Consumer must be protected from misleadingly advertised
A colleague inherited diabetes from his father. For the last 20 years, he has been taking insulin injections. A few days ago he asked me about a new ayurvedic drug for diabetes formulated by a research body — the Central Council for Research in Ayurvedic Sciences (CCRAS) — under the AYUSH Ministry. He sent me a full page advertisement that used the Council’s logo and extolled the virtues of a commercially sold diabetes drug claiming that it was “based on tough clinical and lab experiments and scientific tests”. The faculty of reputed ayurvedic institutions were incensed and one of them sent me a YouTube link in which scientists from CCRAS were claiming their formulation was capable of reducing the allopathic drug dose. Worse, that with six months of use, the drug could end insulin dependency.
The Journal of Ayurveda and Integrative Medicine, which is a peer-reviewed, open access journal, wrote an editorial expressing shock over such claims as no supportive data was to be found from published sources. It has been reported that the controversial advertisement has been taken off, after four months. But a lot more must be done to protect the consumer.
A little background would put things into perspective. In 1964, India’s drug laws were amended and a new chapter was introduced for Indian medicine with a category called Patent and Proprietary (P&P) Ayurvedic medicine. By the end of the 1990s, branded products accounted for 90 per cent of the sales and classical ayurveda lost its pre-eminence. The commodification of ayurveda had commenced but it had also been “contemporised” to suit modern lifestyles.
By the new law, individual vaidyas were permitted to prepare formulations for their patients but factory-based manufacture, whether of classical ayurveda products or of the P&P category, required compliance with pharmacopoeial standards relating to the identity and purity of the ingredients and the process to be followed. In 2010, a new drug rule was added specifically for Indian medicine drugs .This was amplified in 2013 by notifying detailed guidelines spelling out how the safety and efficacy of ayurveda formulations were to be safeguarded. Government research councils, although they do not themselves manufacture drugs, have a responsibility to ensure that the prescribed regulatory requirements are met before their drugs are marketed. The laws on advertising prohibit claims about treating or curing specific medical conditions and making such assertions about diabetes is expressly proscribed. CCRAS should have shown greater circumspection knowing how desperate people are to find a cure for diabetes.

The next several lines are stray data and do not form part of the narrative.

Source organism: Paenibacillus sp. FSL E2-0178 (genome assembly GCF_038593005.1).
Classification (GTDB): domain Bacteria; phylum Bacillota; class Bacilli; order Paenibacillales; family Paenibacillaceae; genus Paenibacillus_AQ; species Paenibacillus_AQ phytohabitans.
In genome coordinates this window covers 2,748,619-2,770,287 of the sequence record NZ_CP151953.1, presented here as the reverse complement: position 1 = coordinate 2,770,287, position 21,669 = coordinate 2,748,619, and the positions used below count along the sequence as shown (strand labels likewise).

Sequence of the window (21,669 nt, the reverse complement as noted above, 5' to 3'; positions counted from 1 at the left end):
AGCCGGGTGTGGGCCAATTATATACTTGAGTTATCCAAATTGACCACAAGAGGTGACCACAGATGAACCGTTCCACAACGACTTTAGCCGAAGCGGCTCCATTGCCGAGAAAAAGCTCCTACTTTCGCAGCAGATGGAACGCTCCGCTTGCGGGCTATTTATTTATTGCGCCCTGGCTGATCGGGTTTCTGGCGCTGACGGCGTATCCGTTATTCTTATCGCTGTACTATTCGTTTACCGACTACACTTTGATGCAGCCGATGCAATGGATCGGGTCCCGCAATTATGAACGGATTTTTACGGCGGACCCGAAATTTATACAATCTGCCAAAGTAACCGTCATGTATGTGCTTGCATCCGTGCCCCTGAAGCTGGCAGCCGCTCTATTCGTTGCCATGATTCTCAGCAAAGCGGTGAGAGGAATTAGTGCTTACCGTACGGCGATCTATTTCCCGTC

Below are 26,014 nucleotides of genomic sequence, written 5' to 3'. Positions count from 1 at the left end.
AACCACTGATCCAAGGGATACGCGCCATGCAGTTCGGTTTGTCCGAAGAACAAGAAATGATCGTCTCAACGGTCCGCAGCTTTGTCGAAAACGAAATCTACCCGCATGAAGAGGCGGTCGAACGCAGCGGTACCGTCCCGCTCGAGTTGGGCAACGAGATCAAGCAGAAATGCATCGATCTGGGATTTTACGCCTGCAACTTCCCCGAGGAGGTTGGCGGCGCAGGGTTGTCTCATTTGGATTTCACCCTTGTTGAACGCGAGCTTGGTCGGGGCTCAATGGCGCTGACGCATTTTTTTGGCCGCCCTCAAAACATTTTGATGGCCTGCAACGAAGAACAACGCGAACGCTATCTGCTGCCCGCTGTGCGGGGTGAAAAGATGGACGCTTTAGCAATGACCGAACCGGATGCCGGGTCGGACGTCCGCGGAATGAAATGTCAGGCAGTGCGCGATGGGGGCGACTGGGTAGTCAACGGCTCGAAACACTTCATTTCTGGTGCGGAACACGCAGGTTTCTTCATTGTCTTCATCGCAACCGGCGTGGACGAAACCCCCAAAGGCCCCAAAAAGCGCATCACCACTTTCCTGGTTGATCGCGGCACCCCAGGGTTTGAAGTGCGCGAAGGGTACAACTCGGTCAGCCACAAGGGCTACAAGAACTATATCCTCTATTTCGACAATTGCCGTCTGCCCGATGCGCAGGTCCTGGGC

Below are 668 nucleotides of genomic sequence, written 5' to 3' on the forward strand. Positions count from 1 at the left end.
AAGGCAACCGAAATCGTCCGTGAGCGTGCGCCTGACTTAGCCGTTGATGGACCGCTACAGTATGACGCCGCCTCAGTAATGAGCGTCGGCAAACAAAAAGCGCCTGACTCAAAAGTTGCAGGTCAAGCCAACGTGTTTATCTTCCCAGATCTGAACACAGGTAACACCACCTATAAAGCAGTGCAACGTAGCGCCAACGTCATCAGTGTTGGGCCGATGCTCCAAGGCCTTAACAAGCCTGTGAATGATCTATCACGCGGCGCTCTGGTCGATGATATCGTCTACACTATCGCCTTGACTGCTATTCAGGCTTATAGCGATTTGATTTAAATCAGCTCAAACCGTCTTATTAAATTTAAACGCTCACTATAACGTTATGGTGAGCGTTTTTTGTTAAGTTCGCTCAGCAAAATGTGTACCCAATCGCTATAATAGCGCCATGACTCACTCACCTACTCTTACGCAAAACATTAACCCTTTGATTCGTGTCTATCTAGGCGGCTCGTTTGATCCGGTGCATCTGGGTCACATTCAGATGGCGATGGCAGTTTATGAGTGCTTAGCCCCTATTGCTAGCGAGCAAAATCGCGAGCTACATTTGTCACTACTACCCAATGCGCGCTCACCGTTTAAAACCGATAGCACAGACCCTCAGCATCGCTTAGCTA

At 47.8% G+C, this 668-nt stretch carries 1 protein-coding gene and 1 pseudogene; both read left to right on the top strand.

Undoubtedly, ayurvedic texts list scores of formulations to treat diabetes and ayurvedic drugs have been in the market for decades. The anti-diabetic properties of turmeric, cinnamon, fenugreek, aloe vera, tulsi, etc, are well known. They have been sold as single drugs or as formulations. But never before have claims about reducing the need for anti-diabetic allopathic drugs and ending insulin dependency been made so aggressively. When such statements come with the legitimacy of government backing, it is bound to lull already apathetic patients into a false sense of security. Intervention is, therefore, badly needed.
First, the CCRAS laboratories which conducted research must reveal the inclusion and exclusion criteria for patients who were enrolled in the clinical trials along with their informed consent and the result of pathological tests done before, during and after being treated with the ayurvedic formulation. They must clarify whether it was a stand-alone treatment or was used as adjuvant therapy alongside modern medicine. This is the only way now of safeguarding the credibility of the research and protecting the consumer. Second, the research councils must be prevented from making sensational claims referring to their diabetic drug as “revolutionary”, and endorsing the sale of what is now a commercial product. To blame the manufacturer is simply shirking responsibility. Nothing short of a public retraction can undo the damage. Third, the companies that are selling the drugs and using the logo and the name of government-run research labs to back their claims should be stopped. Regulatory authorities must ensure that the licensees do not exploit the government connection to promote sales.
Finally, with more than 50 million people in the country already suffering from diabetes, dependency on drugs is no answer. The advice of Nikhil Tandon, professor of endocrinology at AIIMS, needs to be heeded and broadcast in the media: “Diabetes cannot be controlled unless consumption of sugar and fat are reduced drastically and people start regular exercise.”